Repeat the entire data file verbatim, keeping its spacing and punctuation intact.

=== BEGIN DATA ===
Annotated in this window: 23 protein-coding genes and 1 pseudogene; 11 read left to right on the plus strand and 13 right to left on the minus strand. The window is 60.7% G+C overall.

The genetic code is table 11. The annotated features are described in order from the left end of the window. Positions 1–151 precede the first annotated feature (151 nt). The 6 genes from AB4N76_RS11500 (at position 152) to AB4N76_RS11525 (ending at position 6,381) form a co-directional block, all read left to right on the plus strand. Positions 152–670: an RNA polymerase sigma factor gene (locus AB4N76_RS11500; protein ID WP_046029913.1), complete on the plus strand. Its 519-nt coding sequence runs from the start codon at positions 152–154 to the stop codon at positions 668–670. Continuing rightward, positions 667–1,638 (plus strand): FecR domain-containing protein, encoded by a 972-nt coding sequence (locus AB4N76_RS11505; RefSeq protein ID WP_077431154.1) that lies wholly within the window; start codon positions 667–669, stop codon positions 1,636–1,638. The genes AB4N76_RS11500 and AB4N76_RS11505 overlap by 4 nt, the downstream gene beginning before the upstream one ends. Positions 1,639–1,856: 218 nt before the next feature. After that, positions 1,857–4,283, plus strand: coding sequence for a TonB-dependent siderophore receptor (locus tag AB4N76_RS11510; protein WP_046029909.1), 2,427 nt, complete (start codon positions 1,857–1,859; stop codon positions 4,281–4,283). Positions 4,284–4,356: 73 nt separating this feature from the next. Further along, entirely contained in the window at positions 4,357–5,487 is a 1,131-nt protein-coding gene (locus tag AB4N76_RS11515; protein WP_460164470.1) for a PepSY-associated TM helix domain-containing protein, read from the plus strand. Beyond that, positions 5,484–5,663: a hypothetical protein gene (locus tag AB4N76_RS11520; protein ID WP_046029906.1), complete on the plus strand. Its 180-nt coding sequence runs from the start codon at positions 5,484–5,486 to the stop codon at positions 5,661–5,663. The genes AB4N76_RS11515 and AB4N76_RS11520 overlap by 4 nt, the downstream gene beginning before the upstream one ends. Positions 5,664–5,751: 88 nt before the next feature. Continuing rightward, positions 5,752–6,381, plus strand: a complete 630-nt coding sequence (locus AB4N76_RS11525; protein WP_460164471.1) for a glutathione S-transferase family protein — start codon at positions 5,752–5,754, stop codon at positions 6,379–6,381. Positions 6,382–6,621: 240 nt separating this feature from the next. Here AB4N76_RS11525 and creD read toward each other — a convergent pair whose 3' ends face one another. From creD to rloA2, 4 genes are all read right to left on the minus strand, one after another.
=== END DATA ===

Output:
Annotated in this window: 23 protein-coding genes and 1 pseudogene; 11 read left to right on the plus strand and 13 right to left on the minus strand. The window is 60.7% G+C overall.

The genetic code is table 11. The annotated features are described in order from the left end of the window. Positions 1–151 precede the first annotated feature (151 nt). The 6 genes from AB4N76_RS11500 (at position 152) to AB4N76_RS11525 (ending at position 6,381) form a co-directional block, all read left to right on the plus strand. Positions 152–670: an RNA polymerase sigma factor gene (locus AB4N76_RS11500; protein ID WP_046029913.1), complete on the plus strand. Its 519-nt coding sequence runs from the start codon at positions 152–154 to the stop codon at positions 668–670. Continuing rightward, positions 667–1,638 (plus strand): FecR domain-containing protein, encoded by a 972-nt coding sequence (locus AB4N76_RS11505; RefSeq protein ID WP_077431154.1) that lies wholly within the window; start codon positions 667–669, stop codon positions 1,636–1,638. The genes AB4N76_RS11500 and AB4N76_RS11505 overlap by 4 nt, the downstream gene beginning before the upstream one ends. Positions 1,639–1,856: 218 nt before the next feature. After that, positions 1,857–4,283, plus strand: coding sequence for a TonB-dependent siderophore receptor (locus tag AB4N76_RS11510; protein WP_046029909.1), 2,427 nt, complete (start codon positions 1,857–1,859; stop codon positions 4,281–4,283). Positions 4,284–4,356: 73 nt separating this feature from the next. Further along, entirely contained in the window at positions 4,357–5,487 is a 1,131-nt protein-coding gene (locus tag AB4N76_RS11515; protein WP_460164470.1) for a PepSY-associated TM helix domain-containing protein, read from the plus strand. Beyond that, positions 5,484–5,663: a hypothetical protein gene (locus tag AB4N76_RS11520; protein ID WP_046029906.1), complete on the plus strand. Its 180-nt coding sequence runs from the start codon at positions 5,484–5,486 to the stop codon at positions 5,661–5,663. The genes AB4N76_RS11515 and AB4N76_RS11520 overlap by 4 nt, the downstream gene beginning before the upstream one ends. Positions 5,664–5,751: 88 nt before the next feature. Continuing rightward, positions 5,752–6,381, plus strand: a complete 630-nt coding sequence (locus AB4N76_RS11525; protein WP_460164471.1) for a glutathione S-transferase family protein — start codon at positions 5,752–5,754, stop codon at positions 6,379–6,381. Positions 6,382–6,621: 240 nt separating this feature from the next. Here AB4N76_RS11525 and creD read toward each other — a convergent pair whose 3' ends face one another. From creD to rloA2, 4 genes are all read right to left on the minus strand, one after another.